Mark Haddon tells the story of a boy named Christopher John Francis Boone in the curious incident of the dog on the nighttime. Christopher relates well to animals but has no understanding of human emotions. He is a logical boy; everything to him is black and white. When his world is turned upside down he begins to feel. Through the usage of Red Herrings, symbols, and tone Mark Haddon leads us into the mind of this autistic boy. His journey in to society and what it means to him.
The tone of this book is matter-of-fact. Christopher tells things how it is without stopping to think of other’s feelings. His autism stops him from feeling like normal humans do. In chapter two Christopher is talking to his teacher (Siobhan) about emotion and facial expressions. The very end he says if he doesn’t understand then he just walks away. Christopher doesn’t like things that don’t make sense but then he goes on to tell us about how he knows if he will have a good day or bad day. “4 red cars in a row made it a Good Day, and 3 red cars in a row made it a Quite Good Day, and 5 red cars in a row made it a Super Good Day, and why 4 yellow cars in a row made it a Black Day, which is a day when I don't speak to anyone and sit on my own reading books and don't eat my lunch and Take No Risks.” This is not very logical as stated by Mr.Jeavons. If this isn’t logical then why does Christopher find comfort in it? “I said that I liked things to be in a nice order. And one way of things being in a nice order was to be logical. Especially if those things were numbers or an argument. But there were other ways of putting things in a nice order. And that was why I had Good Days and Black Days.”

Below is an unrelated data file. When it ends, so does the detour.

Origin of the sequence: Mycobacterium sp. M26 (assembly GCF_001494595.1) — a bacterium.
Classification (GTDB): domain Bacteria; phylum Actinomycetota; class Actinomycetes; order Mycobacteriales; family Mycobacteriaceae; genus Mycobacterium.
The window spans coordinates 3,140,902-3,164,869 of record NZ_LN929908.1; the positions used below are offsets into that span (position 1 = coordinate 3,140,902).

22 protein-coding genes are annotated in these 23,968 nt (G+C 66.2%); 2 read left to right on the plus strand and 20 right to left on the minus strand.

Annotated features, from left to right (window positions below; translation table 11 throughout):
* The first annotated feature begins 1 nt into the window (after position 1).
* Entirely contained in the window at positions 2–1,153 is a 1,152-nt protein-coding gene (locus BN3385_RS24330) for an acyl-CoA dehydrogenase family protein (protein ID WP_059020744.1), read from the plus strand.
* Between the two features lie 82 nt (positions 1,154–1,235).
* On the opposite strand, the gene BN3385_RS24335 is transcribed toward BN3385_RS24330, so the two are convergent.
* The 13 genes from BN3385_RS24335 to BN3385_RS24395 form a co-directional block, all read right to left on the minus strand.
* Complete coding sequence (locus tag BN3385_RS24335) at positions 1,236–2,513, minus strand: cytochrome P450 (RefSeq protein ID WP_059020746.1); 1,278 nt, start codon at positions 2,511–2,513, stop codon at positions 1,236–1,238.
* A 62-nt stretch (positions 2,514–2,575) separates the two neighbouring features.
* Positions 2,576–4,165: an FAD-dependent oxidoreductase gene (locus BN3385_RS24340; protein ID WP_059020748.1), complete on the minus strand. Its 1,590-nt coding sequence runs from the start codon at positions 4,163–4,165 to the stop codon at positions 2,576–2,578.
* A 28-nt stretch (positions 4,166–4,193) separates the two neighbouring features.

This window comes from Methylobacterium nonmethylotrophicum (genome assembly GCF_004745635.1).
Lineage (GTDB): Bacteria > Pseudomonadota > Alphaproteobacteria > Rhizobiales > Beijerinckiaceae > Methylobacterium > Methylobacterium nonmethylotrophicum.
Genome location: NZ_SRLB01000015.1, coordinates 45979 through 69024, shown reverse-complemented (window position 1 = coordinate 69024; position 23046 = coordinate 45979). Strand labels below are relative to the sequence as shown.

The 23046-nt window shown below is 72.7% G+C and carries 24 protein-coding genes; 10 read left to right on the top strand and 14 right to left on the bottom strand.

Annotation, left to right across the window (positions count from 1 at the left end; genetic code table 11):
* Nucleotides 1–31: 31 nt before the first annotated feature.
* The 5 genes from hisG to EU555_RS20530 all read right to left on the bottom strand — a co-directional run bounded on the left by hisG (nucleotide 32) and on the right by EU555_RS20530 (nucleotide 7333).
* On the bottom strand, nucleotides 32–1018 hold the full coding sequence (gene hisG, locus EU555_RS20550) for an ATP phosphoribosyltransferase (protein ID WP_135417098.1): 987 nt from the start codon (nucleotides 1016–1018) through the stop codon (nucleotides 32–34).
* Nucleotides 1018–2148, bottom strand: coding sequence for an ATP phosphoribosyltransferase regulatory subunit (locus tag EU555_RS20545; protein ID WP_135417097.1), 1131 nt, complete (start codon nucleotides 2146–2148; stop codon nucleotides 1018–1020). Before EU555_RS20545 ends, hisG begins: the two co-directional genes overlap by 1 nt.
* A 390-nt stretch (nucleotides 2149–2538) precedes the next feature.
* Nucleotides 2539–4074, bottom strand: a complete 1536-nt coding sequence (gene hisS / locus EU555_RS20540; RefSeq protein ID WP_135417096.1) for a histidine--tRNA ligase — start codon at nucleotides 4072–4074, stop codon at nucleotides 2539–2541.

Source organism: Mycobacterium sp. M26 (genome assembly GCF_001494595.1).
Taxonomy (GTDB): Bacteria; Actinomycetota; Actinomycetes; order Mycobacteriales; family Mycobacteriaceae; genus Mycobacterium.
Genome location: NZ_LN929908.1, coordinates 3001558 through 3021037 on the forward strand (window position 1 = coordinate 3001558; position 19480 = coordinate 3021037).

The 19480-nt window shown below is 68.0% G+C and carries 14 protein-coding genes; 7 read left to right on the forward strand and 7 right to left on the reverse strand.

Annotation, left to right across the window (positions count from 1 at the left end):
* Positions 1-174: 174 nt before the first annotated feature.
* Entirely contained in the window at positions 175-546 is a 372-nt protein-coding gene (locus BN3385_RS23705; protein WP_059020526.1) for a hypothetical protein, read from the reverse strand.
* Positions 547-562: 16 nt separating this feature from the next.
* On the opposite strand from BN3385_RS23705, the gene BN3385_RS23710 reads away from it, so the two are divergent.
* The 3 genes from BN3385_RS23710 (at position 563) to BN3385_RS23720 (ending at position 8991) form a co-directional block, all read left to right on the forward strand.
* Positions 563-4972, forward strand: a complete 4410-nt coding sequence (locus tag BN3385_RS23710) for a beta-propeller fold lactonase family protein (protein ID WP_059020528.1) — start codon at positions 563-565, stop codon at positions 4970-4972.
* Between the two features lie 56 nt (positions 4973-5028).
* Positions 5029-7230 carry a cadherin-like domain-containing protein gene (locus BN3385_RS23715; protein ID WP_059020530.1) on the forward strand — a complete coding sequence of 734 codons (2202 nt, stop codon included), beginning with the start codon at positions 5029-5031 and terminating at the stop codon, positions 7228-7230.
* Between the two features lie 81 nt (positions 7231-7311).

Mark’s own use of Red Herrings shows how Christopher finds change in himself. In the beginning of the novel he talks about how he doesn’t like anything that isn’t logical but slowly threw out the novel he finds things aren’t always as they seem. His mother had an affair with the neighbor is not dead,...
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